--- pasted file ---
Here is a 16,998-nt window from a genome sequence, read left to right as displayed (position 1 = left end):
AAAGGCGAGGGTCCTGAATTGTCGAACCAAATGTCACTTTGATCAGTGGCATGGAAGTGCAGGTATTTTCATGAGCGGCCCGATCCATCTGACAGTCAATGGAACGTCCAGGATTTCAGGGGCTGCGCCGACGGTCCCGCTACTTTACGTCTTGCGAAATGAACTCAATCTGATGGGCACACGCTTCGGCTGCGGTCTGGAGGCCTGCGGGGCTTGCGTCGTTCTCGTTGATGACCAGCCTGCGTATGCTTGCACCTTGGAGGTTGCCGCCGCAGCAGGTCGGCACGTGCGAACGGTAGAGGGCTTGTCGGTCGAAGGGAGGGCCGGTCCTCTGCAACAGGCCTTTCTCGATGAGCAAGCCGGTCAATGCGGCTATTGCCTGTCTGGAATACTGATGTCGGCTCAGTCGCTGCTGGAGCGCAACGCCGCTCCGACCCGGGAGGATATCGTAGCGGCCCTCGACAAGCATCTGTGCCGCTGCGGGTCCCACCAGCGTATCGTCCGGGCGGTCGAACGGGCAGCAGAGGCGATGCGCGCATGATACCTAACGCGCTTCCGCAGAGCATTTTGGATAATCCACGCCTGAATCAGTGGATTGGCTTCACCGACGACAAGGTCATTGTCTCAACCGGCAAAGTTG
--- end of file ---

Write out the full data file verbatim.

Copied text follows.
Here is a 16,998-nt window from a genome sequence, read left to right as displayed (position 1 = left end):
AAAGGCGAGGGTCCTGAATTGTCGAACCAAATGTCACTTTGATCAGTGGCATGGAAGTGCAGGTATTTTCATGAGCGGCCCGATCCATCTGACAGTCAATGGAACGTCCAGGATTTCAGGGGCTGCGCCGACGGTCCCGCTACTTTACGTCTTGCGAAATGAACTCAATCTGATGGGCACACGCTTCGGCTGCGGTCTGGAGGCCTGCGGGGCTTGCGTCGTTCTCGTTGATGACCAGCCTGCGTATGCTTGCACCTTGGAGGTTGCCGCCGCAGCAGGTCGGCACGTGCGAACGGTAGAGGGCTTGTCGGTCGAAGGGAGGGCCGGTCCTCTGCAACAGGCCTTTCTCGATGAGCAAGCCGGTCAATGCGGCTATTGCCTGTCTGGAATACTGATGTCGGCTCAGTCGCTGCTGGAGCGCAACGCCGCTCCGACCCGGGAGGATATCGTAGCGGCCCTCGACAAGCATCTGTGCCGCTGCGGGTCCCACCAGCGTATCGTCCGGGCGGTCGAACGGGCAGCAGAGGCGATGCGCGCATGATACCTAACGCGCTTCCGCAGAGCATTTTGGATAATCCACGCCTGAATCAGTGGATTGGCTTCACCGACGACAAGGTCATTGTCTCAACCGGCAAAGTTG